In the evening, I attended (in full!) a panel on fairy tales that included my dear friend Ann Tonsor Zeddies. Friday night was “Meet the Prose,” a shoutfest as usual because it is so very crowded. But I at least saw quite a few people, and handed out most of my stickers to people I didn’t know. The sentence on my stickers was from “8:00 P.M.: Appointment TeeVee.”
Saturday, I had planned on another quiet breakfast before my 9:00 am panel on the work of Patricia McKillip, but saw Kate Nepveu and her family and was invited to join them. I was glad I did, as I barely saw them for the rest of the con. My McKillip panel went well, then I had to rush to the romance panel, which I was leading.
I did not take notes on the writing romance in specfic panel, because there is no way I can both participate and make notes; I hope someone did! From my own notes, I can say that I listed Pamela Regis’ elements of a romance to start off, and had the panel talk about specfic that they felt had done romance well. We also discussed ways we think romance plots in specfic could be done better, and made a few recommendations. Even though I was keeping track of the time, I was astonished throughout by how fast it was going. If I ever lead a similar panel, I have a couple of spots I think I could tighten up my questions so we get through the basics more efficiently.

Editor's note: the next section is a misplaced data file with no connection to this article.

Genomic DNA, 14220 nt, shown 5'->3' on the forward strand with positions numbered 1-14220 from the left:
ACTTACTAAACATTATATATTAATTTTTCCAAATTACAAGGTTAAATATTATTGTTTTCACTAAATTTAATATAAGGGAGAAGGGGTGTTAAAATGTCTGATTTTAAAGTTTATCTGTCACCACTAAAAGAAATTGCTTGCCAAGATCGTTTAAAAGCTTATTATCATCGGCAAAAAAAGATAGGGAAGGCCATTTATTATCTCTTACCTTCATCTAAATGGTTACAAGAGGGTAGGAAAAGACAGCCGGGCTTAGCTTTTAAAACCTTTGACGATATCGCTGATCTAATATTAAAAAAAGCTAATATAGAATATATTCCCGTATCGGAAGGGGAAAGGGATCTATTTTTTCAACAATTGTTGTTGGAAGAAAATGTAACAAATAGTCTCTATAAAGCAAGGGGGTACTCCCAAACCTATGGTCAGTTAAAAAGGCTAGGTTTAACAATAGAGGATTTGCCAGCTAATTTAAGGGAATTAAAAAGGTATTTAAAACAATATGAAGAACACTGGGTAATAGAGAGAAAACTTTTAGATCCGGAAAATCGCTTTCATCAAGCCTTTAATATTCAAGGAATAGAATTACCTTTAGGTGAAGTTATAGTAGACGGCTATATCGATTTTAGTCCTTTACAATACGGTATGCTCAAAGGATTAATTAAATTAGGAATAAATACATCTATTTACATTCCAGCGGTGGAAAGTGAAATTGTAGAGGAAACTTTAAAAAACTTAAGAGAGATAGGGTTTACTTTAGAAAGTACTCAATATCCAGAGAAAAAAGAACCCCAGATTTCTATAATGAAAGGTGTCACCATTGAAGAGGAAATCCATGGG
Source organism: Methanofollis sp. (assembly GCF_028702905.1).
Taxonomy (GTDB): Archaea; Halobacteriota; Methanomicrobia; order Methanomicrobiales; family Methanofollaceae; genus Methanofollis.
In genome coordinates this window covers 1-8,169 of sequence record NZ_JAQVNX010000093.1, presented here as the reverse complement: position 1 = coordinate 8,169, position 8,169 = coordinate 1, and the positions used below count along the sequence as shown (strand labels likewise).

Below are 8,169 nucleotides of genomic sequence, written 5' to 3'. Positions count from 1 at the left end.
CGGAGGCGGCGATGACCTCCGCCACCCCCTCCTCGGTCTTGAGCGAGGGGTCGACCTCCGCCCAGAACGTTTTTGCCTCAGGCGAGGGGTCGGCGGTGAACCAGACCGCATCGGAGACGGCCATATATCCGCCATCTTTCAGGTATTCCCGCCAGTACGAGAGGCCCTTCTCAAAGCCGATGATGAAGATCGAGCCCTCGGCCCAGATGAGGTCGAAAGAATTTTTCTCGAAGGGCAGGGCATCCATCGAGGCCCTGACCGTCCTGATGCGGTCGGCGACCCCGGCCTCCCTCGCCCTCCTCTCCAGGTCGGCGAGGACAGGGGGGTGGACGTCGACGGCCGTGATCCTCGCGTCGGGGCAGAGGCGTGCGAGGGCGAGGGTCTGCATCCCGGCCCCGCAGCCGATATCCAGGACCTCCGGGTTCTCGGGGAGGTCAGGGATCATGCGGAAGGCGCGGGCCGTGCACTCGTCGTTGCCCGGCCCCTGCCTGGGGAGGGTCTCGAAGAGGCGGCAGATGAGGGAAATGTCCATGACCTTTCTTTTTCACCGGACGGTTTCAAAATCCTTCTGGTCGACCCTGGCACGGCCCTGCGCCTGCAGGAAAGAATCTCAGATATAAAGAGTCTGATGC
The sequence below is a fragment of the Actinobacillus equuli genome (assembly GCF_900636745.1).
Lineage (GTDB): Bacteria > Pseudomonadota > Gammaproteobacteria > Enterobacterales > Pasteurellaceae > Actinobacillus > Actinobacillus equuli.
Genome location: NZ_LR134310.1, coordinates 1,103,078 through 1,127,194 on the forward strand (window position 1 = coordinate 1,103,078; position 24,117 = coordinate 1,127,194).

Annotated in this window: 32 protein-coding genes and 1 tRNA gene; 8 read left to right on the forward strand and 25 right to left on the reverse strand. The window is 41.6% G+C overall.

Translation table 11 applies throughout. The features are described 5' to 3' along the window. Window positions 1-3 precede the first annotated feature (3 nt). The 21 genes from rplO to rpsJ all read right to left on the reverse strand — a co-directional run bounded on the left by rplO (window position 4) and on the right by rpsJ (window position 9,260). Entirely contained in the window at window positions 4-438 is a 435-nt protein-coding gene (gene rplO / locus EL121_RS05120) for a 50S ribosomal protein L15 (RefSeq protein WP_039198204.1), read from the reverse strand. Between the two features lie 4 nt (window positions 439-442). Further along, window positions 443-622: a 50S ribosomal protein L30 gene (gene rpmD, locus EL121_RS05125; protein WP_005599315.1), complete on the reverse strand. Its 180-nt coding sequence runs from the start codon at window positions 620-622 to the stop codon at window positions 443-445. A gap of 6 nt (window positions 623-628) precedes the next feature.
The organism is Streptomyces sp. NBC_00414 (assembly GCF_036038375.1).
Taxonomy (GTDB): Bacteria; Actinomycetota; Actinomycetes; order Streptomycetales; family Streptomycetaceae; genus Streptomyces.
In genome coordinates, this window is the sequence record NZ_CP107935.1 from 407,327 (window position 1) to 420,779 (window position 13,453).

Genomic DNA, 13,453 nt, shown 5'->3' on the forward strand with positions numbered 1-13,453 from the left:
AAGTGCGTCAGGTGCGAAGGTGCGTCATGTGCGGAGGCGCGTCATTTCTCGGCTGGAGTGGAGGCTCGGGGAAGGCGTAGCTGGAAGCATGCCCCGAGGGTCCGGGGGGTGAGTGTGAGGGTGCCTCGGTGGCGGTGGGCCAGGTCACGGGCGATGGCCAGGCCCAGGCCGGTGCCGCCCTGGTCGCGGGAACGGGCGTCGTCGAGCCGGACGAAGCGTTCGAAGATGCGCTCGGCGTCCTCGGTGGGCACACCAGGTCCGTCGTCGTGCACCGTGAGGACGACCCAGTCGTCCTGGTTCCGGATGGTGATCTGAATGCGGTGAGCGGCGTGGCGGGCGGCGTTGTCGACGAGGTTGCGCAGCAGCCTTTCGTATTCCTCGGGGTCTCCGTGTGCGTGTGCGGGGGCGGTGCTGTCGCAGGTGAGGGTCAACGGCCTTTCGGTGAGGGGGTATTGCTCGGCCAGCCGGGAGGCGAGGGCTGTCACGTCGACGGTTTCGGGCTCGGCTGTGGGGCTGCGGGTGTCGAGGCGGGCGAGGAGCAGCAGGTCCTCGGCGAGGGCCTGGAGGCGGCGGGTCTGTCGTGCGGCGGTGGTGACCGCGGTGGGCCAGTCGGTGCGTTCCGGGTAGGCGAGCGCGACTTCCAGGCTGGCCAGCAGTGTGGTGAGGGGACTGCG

I had a short break before my last panel, “The Unexamined Privilege of Safety.” By this point, I was beginning to feel talked out, but the rest of the panelists were awesome and had great things to say. I then had a short break for lunch and book-buying before my kaffeeklatsch. I love having a kaffeeklatsch because that is a place where friends (and fans, if I happen to have any) will be able to easily find me; also, free coffee! I was scheduled with Cecilia Tan, so if no one showed up, we would at least be able to chat with each other. However, we each got a group of our own; I had lured a few extra friends with the promise of chairs, since there was such a lack of them in the renovating hotel’s non-lobby. Stephen R. Wilk attended, so we got to reconnect – we had shared a reading at Arisia several years ago, and eventually figured out which story he had read (he mostly writes nonfiction). The group also discussed the Muppets at great length.
I finished off Saturday eating Korean barbecue with friends from my former writing workshop, Ann Tonsor Zeddies, Steve Berman, and John Schoffstall; we also had friends JoSelle Vanderhooft and Alex Jablokov. Alas, we were too full to eat ice cream afterwards. I then attended a panel about reader shame, led by my friend Natalie Luhrs and also including Ann. After that panel, to my good fortune, I met Tat Wood! He’s one of the authors of a nonfiction series about Dr. Who, About Time, which I love beyond the telling.
I made the Long Walk back to the elevators with many stops for hugs and goodbyes, always the most painful part of any convention. Back in my room, I packed and attempted to get some sleep before my early morning breakfast with Graham Sleight (we didn’t talk about Dr. Who quite as much as normal) and departure.
I’ve already submitted some panel ideas for next year!